Really. Single words in the subject line don’t hurt your delivery, despite many, many, many blog posts out there saying they do. Filters just don’t work that way. They maybe, sorta, kinda used to, but we’ve gotten way past that now.
In fact, I can prove it. Recently I received an email from Blizzard. The subject line:
Laura — Last Chance to Claim Your FREE Copy of Warlords of Draenor — Including Level 90 Boost! Offer Expires Monday! Last Chance to Claim Your FREE Copy of Warlords of Draenor — Including Level 90 Boost! Offer Ends Monday!
We have an email with
… two instances of FREE in all caps
… 4 different exclamation points
… Offer Expires
… Last Chance
all right there in the subject line.
And what does Spamassassin say about the mail?
X-Spam-Status: No, score=-7.193 tagged_above=-999
required=6.31 tests=[BAYES_00=-1.9, DKIM_SIGNED=0.1,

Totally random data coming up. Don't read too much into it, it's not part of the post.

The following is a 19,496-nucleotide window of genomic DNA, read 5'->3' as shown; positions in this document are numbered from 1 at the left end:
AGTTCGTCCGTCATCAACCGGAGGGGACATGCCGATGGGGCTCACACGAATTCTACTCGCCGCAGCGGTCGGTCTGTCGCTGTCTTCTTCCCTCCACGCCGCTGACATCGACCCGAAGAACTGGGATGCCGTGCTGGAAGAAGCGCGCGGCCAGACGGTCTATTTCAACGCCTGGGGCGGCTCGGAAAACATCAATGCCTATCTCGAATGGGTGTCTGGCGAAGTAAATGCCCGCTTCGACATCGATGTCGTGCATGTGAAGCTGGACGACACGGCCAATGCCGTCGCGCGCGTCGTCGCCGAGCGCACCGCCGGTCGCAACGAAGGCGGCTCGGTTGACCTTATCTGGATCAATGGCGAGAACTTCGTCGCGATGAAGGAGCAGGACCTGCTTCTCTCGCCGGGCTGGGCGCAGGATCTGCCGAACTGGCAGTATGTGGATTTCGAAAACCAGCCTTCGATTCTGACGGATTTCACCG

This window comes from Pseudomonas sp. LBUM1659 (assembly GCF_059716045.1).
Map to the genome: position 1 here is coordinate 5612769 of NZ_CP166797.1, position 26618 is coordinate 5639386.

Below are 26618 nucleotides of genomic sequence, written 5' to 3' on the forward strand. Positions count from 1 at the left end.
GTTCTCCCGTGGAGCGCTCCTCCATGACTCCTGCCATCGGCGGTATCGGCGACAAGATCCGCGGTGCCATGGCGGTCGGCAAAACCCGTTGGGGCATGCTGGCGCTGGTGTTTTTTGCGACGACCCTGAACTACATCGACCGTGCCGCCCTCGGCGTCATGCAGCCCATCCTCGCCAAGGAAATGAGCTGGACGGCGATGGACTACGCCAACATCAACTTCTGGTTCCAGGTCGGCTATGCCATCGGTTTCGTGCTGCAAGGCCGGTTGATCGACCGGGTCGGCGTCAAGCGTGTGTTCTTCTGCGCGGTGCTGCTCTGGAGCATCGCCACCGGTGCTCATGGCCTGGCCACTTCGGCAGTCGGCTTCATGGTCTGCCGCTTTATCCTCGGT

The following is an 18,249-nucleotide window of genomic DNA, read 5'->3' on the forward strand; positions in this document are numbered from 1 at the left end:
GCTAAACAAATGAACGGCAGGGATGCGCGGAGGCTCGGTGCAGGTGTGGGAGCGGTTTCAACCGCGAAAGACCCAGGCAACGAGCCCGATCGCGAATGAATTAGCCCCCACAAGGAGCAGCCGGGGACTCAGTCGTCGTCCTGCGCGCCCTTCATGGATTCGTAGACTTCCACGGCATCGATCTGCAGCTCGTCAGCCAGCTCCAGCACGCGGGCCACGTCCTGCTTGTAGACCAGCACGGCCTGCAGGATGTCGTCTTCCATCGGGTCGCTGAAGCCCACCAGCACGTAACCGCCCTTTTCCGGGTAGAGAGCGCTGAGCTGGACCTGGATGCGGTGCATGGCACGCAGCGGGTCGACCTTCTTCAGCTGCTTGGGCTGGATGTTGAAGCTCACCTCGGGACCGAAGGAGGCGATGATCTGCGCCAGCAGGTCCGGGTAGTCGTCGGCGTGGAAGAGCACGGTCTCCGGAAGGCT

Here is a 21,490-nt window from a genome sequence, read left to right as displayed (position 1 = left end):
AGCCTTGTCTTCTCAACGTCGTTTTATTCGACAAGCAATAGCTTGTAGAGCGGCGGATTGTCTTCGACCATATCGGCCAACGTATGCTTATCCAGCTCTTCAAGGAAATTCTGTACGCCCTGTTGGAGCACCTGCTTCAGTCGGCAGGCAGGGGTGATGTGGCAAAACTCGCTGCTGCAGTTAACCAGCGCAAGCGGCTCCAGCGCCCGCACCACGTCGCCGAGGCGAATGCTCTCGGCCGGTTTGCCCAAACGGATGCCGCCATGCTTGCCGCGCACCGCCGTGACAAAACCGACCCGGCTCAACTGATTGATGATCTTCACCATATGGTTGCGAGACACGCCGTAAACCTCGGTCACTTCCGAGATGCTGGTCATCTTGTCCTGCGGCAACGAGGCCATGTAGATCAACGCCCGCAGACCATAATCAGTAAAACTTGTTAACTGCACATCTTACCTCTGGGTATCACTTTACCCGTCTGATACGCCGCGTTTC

See that first line? X-Spam-Flag: NO
See the next line: score=-7.193. Notice the negative? That’s almost 14 points less than what is needed for our installation of SpamAssassin to mark a message as spam.
Words in the subject line are not used for filtering in any sane filter.
Exclamation marks don’t trigger filters.
FREE does not trigger filters.
It’s time to retire the myth that spam filters pay any special attention to the subject line. They don’t. In fact, to a mail server the Subject line is just another bit of content. One that is only special because it starts with a defined field name (Subject), has a colon and contains a line terminated by CRLF. In fact, a subject line isn’t required for an email.
The only required header fields are the origination date field and the originator address field(s). All other header fields are syntactically optional. More information is contained in the table following this definition. Section 3.6, RFC5322Section 3.6, RFC5322
Filters don’t treat the subject line any differently than the rest of the email content.
(For the Horde.)